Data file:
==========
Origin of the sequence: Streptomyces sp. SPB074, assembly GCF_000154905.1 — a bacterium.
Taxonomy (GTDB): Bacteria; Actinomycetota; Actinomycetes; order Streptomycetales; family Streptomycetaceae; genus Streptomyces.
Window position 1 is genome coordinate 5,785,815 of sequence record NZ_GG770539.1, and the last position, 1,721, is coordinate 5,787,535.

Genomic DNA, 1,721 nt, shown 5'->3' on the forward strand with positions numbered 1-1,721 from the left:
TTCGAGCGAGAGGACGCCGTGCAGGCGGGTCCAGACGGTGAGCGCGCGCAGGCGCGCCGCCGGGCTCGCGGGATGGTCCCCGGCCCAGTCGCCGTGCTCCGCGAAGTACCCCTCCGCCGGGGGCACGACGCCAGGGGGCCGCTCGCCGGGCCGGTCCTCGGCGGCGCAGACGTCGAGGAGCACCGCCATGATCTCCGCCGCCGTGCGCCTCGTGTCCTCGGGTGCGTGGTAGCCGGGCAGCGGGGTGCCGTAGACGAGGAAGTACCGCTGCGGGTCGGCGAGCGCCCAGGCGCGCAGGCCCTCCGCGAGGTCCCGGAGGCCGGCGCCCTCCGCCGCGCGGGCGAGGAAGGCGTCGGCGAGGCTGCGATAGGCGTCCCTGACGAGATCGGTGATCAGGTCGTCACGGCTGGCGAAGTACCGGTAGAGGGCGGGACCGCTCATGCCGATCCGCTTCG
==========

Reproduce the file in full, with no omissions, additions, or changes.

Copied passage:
Origin of the sequence: Streptomyces sp. SPB074, assembly GCF_000154905.1 — a bacterium.
Taxonomy (GTDB): Bacteria; Actinomycetota; Actinomycetes; order Streptomycetales; family Streptomycetaceae; genus Streptomyces.
Window position 1 is genome coordinate 5,785,815 of sequence record NZ_GG770539.1, and the last position, 1,721, is coordinate 5,787,535.

Genomic DNA, 1,721 nt, shown 5'->3' on the forward strand with positions numbered 1-1,721 from the left:
TTCGAGCGAGAGGACGCCGTGCAGGCGGGTCCAGACGGTGAGCGCGCGCAGGCGCGCCGCCGGGCTCGCGGGATGGTCCCCGGCCCAGTCGCCGTGCTCCGCGAAGTACCCCTCCGCCGGGGGCACGACGCCAGGGGGCCGCTCGCCGGGCCGGTCCTCGGCGGCGCAGACGTCGAGGAGCACCGCCATGATCTCCGCCGCCGTGCGCCTCGTGTCCTCGGGTGCGTGGTAGCCGGGCAGCGGGGTGCCGTAGACGAGGAAGTACCGCTGCGGGTCGGCGAGCGCCCAGGCGCGCAGGCCCTCCGCGAGGTCCCGGAGGCCGGCGCCCTCCGCCGCGCGGGCGAGGAAGGCGTCGGCGAGGCTGCGATAGGCGTCCCTGACGAGATCGGTGATCAGGTCGTCACGGCTGGCGAAGTACCGGTAGAGGGCGGGACCGCTCATGCCGATCCGCTTCG